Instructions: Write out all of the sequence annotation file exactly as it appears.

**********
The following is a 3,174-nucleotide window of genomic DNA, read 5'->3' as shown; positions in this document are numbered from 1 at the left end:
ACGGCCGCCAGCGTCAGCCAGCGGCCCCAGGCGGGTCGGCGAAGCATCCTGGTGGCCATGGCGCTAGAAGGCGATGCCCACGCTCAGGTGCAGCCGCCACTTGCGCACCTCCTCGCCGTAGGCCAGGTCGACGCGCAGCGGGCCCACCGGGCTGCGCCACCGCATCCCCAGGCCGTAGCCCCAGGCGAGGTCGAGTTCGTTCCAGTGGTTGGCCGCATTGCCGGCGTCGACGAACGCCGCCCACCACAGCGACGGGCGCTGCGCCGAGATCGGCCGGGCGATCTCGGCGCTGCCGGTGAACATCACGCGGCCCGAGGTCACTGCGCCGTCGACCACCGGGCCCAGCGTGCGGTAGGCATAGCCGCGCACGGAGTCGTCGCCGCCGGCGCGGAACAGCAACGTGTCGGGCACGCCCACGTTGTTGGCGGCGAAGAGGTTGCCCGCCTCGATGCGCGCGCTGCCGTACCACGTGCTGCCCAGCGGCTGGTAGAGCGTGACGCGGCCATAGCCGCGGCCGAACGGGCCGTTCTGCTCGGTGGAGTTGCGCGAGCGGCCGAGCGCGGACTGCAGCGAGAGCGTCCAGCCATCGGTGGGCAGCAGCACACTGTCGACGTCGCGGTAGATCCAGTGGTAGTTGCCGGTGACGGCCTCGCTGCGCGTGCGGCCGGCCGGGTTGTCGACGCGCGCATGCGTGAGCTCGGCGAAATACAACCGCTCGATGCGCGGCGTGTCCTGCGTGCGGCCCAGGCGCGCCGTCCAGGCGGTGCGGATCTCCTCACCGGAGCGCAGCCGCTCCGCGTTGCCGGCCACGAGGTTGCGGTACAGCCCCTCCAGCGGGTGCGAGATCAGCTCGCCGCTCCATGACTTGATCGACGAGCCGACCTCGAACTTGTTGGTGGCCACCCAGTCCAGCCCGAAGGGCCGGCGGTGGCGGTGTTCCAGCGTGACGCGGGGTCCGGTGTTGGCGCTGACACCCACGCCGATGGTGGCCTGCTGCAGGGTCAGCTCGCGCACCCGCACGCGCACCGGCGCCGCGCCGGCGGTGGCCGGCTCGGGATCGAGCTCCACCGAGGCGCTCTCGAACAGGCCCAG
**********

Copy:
The following is a 3,174-nucleotide window of genomic DNA, read 5'->3' as shown; positions in this document are numbered from 1 at the left end:
ACGGCCGCCAGCGTCAGCCAGCGGCCCCAGGCGGGTCGGCGAAGCATCCTGGTGGCCATGGCGCTAGAAGGCGATGCCCACGCTCAGGTGCAGCCGCCACTTGCGCACCTCCTCGCCGTAGGCCAGGTCGACGCGCAGCGGGCCCACCGGGCTGCGCCACCGCATCCCCAGGCCGTAGCCCCAGGCGAGGTCGAGTTCGTTCCAGTGGTTGGCCGCATTGCCGGCGTCGACGAACGCCGCCCACCACAGCGACGGGCGCTGCGCCGAGATCGGCCGGGCGATCTCGGCGCTGCCGGTGAACATCACGCGGCCCGAGGTCACTGCGCCGTCGACCACCGGGCCCAGCGTGCGGTAGGCATAGCCGCGCACGGAGTCGTCGCCGCCGGCGCGGAACAGCAACGTGTCGGGCACGCCCACGTTGTTGGCGGCGAAGAGGTTGCCCGCCTCGATGCGCGCGCTGCCGTACCACGTGCTGCCCAGCGGCTGGTAGAGCGTGACGCGGCCATAGCCGCGGCCGAACGGGCCGTTCTGCTCGGTGGAGTTGCGCGAGCGGCCGAGCGCGGACTGCAGCGAGAGCGTCCAGCCATCGGTGGGCAGCAGCACACTGTCGACGTCGCGGTAGATCCAGTGGTAGTTGCCGGTGACGGCCTCGCTGCGCGTGCGGCCGGCCGGGTTGTCGACGCGCGCATGCGTGAGCTCGGCGAAATACAACCGCTCGATGCGCGGCGTGTCCTGCGTGCGGCCCAGGCGCGCCGTCCAGGCGGTGCGGATCTCCTCACCGGAGCGCAGCCGCTCCGCGTTGCCGGCCACGAGGTTGCGGTACAGCCCCTCCAGCGGGTGCGAGATCAGCTCGCCGCTCCATGACTTGATCGACGAGCCGACCTCGAACTTGTTGGTGGCCACCCAGTCCAGCCCGAAGGGCCGGCGGTGGCGGTGTTCCAGCGTGACGCGGGGTCCGGTGTTGGCGCTGACACCCACGCCGATGGTGGCCTGCTGCAGGGTCAGCTCGCGCACCCGCACGCGCACCGGCGCCGCGCCGGCGGTGGCCGGCTCGGGATCGAGCTCCACCGAGGCGCTCTCGAACAGGCCCAG